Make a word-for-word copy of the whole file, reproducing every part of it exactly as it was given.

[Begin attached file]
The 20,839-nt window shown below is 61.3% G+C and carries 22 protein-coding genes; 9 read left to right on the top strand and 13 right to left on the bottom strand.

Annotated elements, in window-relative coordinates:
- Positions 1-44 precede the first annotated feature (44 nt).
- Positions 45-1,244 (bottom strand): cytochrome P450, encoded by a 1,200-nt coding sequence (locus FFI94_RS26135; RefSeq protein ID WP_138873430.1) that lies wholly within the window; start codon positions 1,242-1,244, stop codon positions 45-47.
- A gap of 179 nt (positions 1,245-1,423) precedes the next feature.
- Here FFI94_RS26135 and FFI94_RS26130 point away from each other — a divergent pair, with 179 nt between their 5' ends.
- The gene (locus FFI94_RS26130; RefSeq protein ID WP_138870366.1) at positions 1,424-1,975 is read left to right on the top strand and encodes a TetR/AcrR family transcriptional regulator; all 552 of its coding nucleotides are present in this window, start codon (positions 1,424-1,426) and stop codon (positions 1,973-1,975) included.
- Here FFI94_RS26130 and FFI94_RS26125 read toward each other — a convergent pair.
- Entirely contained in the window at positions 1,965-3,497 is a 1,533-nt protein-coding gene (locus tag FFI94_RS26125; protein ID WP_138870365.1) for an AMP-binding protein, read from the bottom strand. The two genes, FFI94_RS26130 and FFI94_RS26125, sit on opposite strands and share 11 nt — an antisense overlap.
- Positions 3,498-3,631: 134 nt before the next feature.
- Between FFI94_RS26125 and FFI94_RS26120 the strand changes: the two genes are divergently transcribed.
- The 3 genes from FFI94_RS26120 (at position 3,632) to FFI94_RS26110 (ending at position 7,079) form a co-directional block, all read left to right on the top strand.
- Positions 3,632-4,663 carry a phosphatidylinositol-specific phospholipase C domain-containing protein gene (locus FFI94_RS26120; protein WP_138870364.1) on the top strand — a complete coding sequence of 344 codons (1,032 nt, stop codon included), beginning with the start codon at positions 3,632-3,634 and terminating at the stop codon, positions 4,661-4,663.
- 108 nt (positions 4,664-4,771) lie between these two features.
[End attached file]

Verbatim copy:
The 20,839-nt window shown below is 61.3% G+C and carries 22 protein-coding genes; 9 read left to right on the top strand and 13 right to left on the bottom strand.

Annotated elements, in window-relative coordinates:
- Positions 1-44 precede the first annotated feature (44 nt).
- Positions 45-1,244 (bottom strand): cytochrome P450, encoded by a 1,200-nt coding sequence (locus FFI94_RS26135; RefSeq protein ID WP_138873430.1) that lies wholly within the window; start codon positions 1,242-1,244, stop codon positions 45-47.
- A gap of 179 nt (positions 1,245-1,423) precedes the next feature.
- Here FFI94_RS26135 and FFI94_RS26130 point away from each other — a divergent pair, with 179 nt between their 5' ends.
- The gene (locus FFI94_RS26130; RefSeq protein ID WP_138870366.1) at positions 1,424-1,975 is read left to right on the top strand and encodes a TetR/AcrR family transcriptional regulator; all 552 of its coding nucleotides are present in this window, start codon (positions 1,424-1,426) and stop codon (positions 1,973-1,975) included.
- Here FFI94_RS26130 and FFI94_RS26125 read toward each other — a convergent pair.
- Entirely contained in the window at positions 1,965-3,497 is a 1,533-nt protein-coding gene (locus tag FFI94_RS26125; protein ID WP_138870365.1) for an AMP-binding protein, read from the bottom strand. The two genes, FFI94_RS26130 and FFI94_RS26125, sit on opposite strands and share 11 nt — an antisense overlap.
- Positions 3,498-3,631: 134 nt before the next feature.
- Between FFI94_RS26125 and FFI94_RS26120 the strand changes: the two genes are divergently transcribed.
- The 3 genes from FFI94_RS26120 (at position 3,632) to FFI94_RS26110 (ending at position 7,079) form a co-directional block, all read left to right on the top strand.
- Positions 3,632-4,663 carry a phosphatidylinositol-specific phospholipase C domain-containing protein gene (locus FFI94_RS26120; protein WP_138870364.1) on the top strand — a complete coding sequence of 344 codons (1,032 nt, stop codon included), beginning with the start codon at positions 3,632-3,634 and terminating at the stop codon, positions 4,661-4,663.
- 108 nt (positions 4,664-4,771) lie between these two features.